Organohalogens, a class of molecules that contain at least one halogen atom bonded to carbon, are abundant on the Earth where they are mainly produced through industrial and biological processes1. Consequently, they have been proposed as biomarkers in the search for life on exoplanets2. Simple halogen hydrides have been detected in interstellar sources and in comets, but the presence and possible incorporation of more complex halogen-containing molecules such as organohalogens into planet-forming regions is uncertain3,4. Here we report the interstellar detection of two isotopologues of the organohalogen CH3Cl and put some constraints on CH3F in the gas surrounding the low-mass protostar IRAS 16293–2422, using the Atacama Large Millimeter/submillimeter Array (ALMA). We also find CH3Cl in the coma of comet 67P/Churyumov–Gerasimenko (67P/C-G) by using the Rosetta Orbiter Spectrometer for Ion and Neutral Analysis (ROSINA) instrument. The detections reveal an efficient pre-planetary formation pathway of organohalogens. Cometary impacts may deliver these species to young planets and should thus be included as a potential abiotical production source when interpreting future organohalogen detections in atmospheres of rocky planets.
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This work is based on observations from ALMA, a partnership of ESO (representing its member states), NSF (USA) and NINS (Japan), together with NRC (Canada), NSC and ASIAA (Taiwan), and KASI (Republic of Korea), in co-operation with the Republic of Chile. The Joint ALMA Observatory is operated by ESO, AUI/NRAO and NAOJ. Data from ROSINA, an instrument part of Rosetta mission, were used in this work. Rosetta is a European Space Agency (ESA) mission with contributions from its member states and NASA, and we acknowledge herewith the work of the whole ESA Rosetta team. E.C.F. and K.I.O. acknowledge financial support from the Simons Foundation (SCOL award 321183, KO) and to Northrop Grumman Corporation. The group of J.K.J. acknowledges support from the European Research Council (ERC) under the European Union’s Horizon 2020 research and innovation programme (grant agreement no. 646908) through ERC Consolidator Grant S4F. Research at the Centre for Star and Planet Formation is funded by the Danish National Research Foundation. Work at the University of Bern was funded by the State of Bern, the Swiss National Science Foundation, and the ESA PRODEX programme (Programme de Développement d’Expériences scientifiques). E.F.v.D. acknowledges A-ERC grant CHEMPLAN 291141. M.N.D. acknowledges the financial support of the Center for Space and Habitability (CSH) Fellowship and the IAU Gruber Foundation Fellowship. S.F.W. acknowledges financial support from a CSH fellowship.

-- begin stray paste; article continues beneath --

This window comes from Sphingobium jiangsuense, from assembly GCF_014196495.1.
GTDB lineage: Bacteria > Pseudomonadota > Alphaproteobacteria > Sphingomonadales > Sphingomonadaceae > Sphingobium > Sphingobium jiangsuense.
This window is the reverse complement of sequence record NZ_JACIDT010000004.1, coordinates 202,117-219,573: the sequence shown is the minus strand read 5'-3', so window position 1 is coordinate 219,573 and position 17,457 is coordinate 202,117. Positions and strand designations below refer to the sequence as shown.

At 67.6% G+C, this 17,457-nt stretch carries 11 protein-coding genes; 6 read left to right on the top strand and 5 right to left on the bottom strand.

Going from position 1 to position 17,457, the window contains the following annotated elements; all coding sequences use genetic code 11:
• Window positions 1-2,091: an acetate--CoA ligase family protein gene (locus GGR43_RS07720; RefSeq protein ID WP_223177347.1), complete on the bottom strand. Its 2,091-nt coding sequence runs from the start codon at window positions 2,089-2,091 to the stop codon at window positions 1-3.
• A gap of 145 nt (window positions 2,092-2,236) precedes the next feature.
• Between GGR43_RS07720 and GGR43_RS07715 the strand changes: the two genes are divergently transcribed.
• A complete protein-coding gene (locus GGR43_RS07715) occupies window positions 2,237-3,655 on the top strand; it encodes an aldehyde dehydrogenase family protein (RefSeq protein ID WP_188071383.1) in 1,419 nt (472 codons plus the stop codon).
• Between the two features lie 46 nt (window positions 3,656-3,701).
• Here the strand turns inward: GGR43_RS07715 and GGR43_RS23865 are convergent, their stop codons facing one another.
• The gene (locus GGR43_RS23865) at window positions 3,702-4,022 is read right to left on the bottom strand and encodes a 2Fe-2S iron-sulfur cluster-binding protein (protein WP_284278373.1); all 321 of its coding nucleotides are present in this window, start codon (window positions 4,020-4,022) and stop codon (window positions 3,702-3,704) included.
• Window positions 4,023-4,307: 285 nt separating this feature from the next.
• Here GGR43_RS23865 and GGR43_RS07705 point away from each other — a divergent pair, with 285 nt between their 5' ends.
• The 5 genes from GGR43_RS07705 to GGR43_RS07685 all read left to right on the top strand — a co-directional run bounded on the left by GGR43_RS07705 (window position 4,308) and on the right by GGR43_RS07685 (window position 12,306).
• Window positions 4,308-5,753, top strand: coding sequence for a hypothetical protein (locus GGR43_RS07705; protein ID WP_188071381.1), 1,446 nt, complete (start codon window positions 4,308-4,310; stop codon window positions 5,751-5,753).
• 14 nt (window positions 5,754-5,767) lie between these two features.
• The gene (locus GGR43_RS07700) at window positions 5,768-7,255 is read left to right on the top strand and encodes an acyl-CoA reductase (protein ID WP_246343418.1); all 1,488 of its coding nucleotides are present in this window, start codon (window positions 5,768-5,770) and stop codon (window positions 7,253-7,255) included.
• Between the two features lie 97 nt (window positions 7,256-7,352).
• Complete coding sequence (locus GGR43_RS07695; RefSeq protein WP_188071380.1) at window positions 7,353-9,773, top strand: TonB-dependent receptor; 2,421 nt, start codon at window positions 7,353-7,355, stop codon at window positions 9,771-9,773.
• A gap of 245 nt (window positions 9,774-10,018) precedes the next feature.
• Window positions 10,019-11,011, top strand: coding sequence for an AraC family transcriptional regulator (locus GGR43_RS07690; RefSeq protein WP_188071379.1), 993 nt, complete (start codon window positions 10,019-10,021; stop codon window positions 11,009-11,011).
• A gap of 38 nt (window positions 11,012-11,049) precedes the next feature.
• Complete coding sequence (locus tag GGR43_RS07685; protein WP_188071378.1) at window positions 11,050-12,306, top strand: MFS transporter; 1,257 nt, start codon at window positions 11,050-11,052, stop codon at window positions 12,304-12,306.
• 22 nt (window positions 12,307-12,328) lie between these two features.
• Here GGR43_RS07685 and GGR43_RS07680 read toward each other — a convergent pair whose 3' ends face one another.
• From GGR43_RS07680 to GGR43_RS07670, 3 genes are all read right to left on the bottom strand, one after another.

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Nature Astronomy (2017)